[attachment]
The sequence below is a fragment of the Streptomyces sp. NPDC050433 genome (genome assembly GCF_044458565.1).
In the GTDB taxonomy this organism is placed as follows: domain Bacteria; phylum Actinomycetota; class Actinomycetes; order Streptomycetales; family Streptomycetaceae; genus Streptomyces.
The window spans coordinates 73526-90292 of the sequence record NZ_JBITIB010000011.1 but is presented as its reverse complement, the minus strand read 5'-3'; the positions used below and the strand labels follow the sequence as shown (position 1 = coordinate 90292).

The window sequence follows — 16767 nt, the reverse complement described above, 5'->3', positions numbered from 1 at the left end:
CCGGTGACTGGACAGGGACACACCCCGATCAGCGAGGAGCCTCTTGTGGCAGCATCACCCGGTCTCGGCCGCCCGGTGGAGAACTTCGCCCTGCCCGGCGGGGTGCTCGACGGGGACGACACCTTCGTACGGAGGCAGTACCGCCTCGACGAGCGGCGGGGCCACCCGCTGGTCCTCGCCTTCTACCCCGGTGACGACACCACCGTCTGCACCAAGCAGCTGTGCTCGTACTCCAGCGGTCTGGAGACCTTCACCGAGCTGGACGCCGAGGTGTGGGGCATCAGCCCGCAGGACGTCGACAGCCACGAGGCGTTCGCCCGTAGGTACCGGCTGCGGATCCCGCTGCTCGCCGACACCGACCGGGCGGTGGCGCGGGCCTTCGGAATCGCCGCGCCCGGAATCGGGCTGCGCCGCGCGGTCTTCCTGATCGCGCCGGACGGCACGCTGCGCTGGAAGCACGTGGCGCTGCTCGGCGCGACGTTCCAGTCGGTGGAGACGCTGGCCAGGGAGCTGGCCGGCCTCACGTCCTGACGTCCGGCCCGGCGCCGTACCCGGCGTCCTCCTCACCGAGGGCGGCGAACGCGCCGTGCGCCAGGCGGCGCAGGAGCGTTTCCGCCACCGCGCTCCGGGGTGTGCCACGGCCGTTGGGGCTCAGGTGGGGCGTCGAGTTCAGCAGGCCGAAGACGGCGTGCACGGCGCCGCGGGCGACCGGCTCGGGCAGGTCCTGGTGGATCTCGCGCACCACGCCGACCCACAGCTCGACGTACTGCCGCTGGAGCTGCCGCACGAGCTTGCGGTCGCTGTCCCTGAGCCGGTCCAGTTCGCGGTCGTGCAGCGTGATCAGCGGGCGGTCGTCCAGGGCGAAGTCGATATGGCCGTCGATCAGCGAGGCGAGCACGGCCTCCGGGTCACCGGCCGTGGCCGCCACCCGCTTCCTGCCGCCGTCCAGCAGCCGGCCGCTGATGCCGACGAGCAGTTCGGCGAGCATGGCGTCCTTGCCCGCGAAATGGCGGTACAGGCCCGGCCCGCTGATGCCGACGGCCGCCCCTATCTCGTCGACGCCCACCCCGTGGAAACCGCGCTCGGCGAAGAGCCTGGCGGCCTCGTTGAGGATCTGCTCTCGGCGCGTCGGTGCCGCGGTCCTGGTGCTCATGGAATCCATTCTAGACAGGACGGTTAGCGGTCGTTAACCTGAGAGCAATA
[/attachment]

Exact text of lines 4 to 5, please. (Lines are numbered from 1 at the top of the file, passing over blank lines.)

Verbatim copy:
The window sequence follows — 16767 nt, the reverse complement described above, 5'->3', positions numbered from 1 at the left end:
CCGGTGACTGGACAGGGACACACCCCGATCAGCGAGGAGCCTCTTGTGGCAGCATCACCCGGTCTCGGCCGCCCGGTGGAGAACTTCGCCCTGCCCGGCGGGGTGCTCGACGGGGACGACACCTTCGTACGGAGGCAGTACCGCCTCGACGAGCGGCGGGGCCACCCGCTGGTCCTCGCCTTCTACCCCGGTGACGACACCACCGTCTGCACCAAGCAGCTGTGCTCGTACTCCAGCGGTCTGGAGACCTTCACCGAGCTGGACGCCGAGGTGTGGGGCATCAGCCCGCAGGACGTCGACAGCCACGAGGCGTTCGCCCGTAGGTACCGGCTGCGGATCCCGCTGCTCGCCGACACCGACCGGGCGGTGGCGCGGGCCTTCGGAATCGCCGCGCCCGGAATCGGGCTGCGCCGCGCGGTCTTCCTGATCGCGCCGGACGGCACGCTGCGCTGGAAGCACGTGGCGCTGCTCGGCGCGACGTTCCAGTCGGTGGAGACGCTGGCCAGGGAGCTGGCCGGCCTCACGTCCTGACGTCCGGCCCGGCGCCGTACCCGGCGTCCTCCTCACCGAGGGCGGCGAACGCGCCGTGCGCCAGGCGGCGCAGGAGCGTTTCCGCCACCGCGCTCCGGGGTGTGCCACGGCCGTTGGGGCTCAGGTGGGGCGTCGAGTTCAGCAGGCCGAAGACGGCGTGCACGGCGCCGCGGGCGACCGGCTCGGGCAGGTCCTGGTGGATCTCGCGCACCACGCCGACCCACAGCTCGACGTACTGCCGCTGGAGCTGCCGCACGAGCTTGCGGTCGCTGTCCCTGAGCCGGTCCAGTTCGCGGTCGTGCAGCGTGATCAGCGGGCGGTCGTCCAGGGCGAAGTCGATATGGCCGTCGATCAGCGAGGCGAGCACGGCCTCCGGGTCACCGGCCGTGGCCGCCACCCGCTTCCTGCCGCCGTCCAGCAGCCGGCCGCTGATGCCGACGAGCAGTTCGGCGAGCATGGCGTCCTTGCCCGCGAAATGGCGGTACAGGCCCGGCCCGCTGATGCCGACGGCCGCCCCTATCTCGTCGACGCCCACCCCGTGGAAACCGCGCTCGGCGAAGAGCCTGGCGGCCTCGTTGAGGATCTGCTCTCGGCGCGTCGGTGCCGCGGTCCTGGTGCTCATGGAATCCATTCTAGACAGGACGGTTAGCGGTCGTTAACCTGAGAGCAATA